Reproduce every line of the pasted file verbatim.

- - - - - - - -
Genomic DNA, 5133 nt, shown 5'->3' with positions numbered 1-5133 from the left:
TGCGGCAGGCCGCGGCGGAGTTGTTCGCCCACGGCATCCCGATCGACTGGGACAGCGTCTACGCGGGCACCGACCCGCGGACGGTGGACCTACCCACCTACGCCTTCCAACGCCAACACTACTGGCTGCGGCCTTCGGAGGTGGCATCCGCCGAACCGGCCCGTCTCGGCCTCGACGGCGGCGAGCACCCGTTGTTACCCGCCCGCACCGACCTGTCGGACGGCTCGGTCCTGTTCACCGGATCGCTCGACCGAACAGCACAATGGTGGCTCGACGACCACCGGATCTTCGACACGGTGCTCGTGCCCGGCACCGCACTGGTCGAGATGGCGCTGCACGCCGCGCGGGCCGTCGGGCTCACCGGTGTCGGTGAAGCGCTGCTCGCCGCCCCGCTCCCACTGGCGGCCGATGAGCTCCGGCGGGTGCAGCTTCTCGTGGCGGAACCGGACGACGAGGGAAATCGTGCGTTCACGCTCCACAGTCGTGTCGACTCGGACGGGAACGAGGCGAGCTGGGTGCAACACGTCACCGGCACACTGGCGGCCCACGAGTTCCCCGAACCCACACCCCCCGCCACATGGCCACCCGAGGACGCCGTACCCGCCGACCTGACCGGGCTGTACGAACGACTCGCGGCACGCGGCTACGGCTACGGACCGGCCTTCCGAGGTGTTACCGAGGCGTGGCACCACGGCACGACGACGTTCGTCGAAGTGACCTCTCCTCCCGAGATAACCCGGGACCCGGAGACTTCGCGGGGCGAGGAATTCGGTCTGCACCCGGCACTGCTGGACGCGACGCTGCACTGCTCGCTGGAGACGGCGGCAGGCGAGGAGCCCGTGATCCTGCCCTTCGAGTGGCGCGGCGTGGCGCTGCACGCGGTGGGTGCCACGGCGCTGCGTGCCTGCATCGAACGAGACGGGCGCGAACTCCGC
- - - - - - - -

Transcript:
Genomic DNA, 5133 nt, shown 5'->3' with positions numbered 1-5133 from the left:
TGCGGCAGGCCGCGGCGGAGTTGTTCGCCCACGGCATCCCGATCGACTGGGACAGCGTCTACGCGGGCACCGACCCGCGGACGGTGGACCTACCCACCTACGCCTTCCAACGCCAACACTACTGGCTGCGGCCTTCGGAGGTGGCATCCGCCGAACCGGCCCGTCTCGGCCTCGACGGCGGCGAGCACCCGTTGTTACCCGCCCGCACCGACCTGTCGGACGGCTCGGTCCTGTTCACCGGATCGCTCGACCGAACAGCACAATGGTGGCTCGACGACCACCGGATCTTCGACACGGTGCTCGTGCCCGGCACCGCACTGGTCGAGATGGCGCTGCACGCCGCGCGGGCCGTCGGGCTCACCGGTGTCGGTGAAGCGCTGCTCGCCGCCCCGCTCCCACTGGCGGCCGATGAGCTCCGGCGGGTGCAGCTTCTCGTGGCGGAACCGGACGACGAGGGAAATCGTGCGTTCACGCTCCACAGTCGTGTCGACTCGGACGGGAACGAGGCGAGCTGGGTGCAACACGTCACCGGCACACTGGCGGCCCACGAGTTCCCCGAACCCACACCCCCCGCCACATGGCCACCCGAGGACGCCGTACCCGCCGACCTGACCGGGCTGTACGAACGACTCGCGGCACGCGGCTACGGCTACGGACCGGCCTTCCGAGGTGTTACCGAGGCGTGGCACCACGGCACGACGACGTTCGTCGAAGTGACCTCTCCTCCCGAGATAACCCGGGACCCGGAGACTTCGCGGGGCGAGGAATTCGGTCTGCACCCGGCACTGCTGGACGCGACGCTGCACTGCTCGCTGGAGACGGCGGCAGGCGAGGAGCCCGTGATCCTGCCCTTCGAGTGGCGCGGCGTGGCGCTGCACGCGGTGGGTGCCACGGCGCTGCGTGCCTGCATCGAACGAGACGGGCGCGAACTCCGC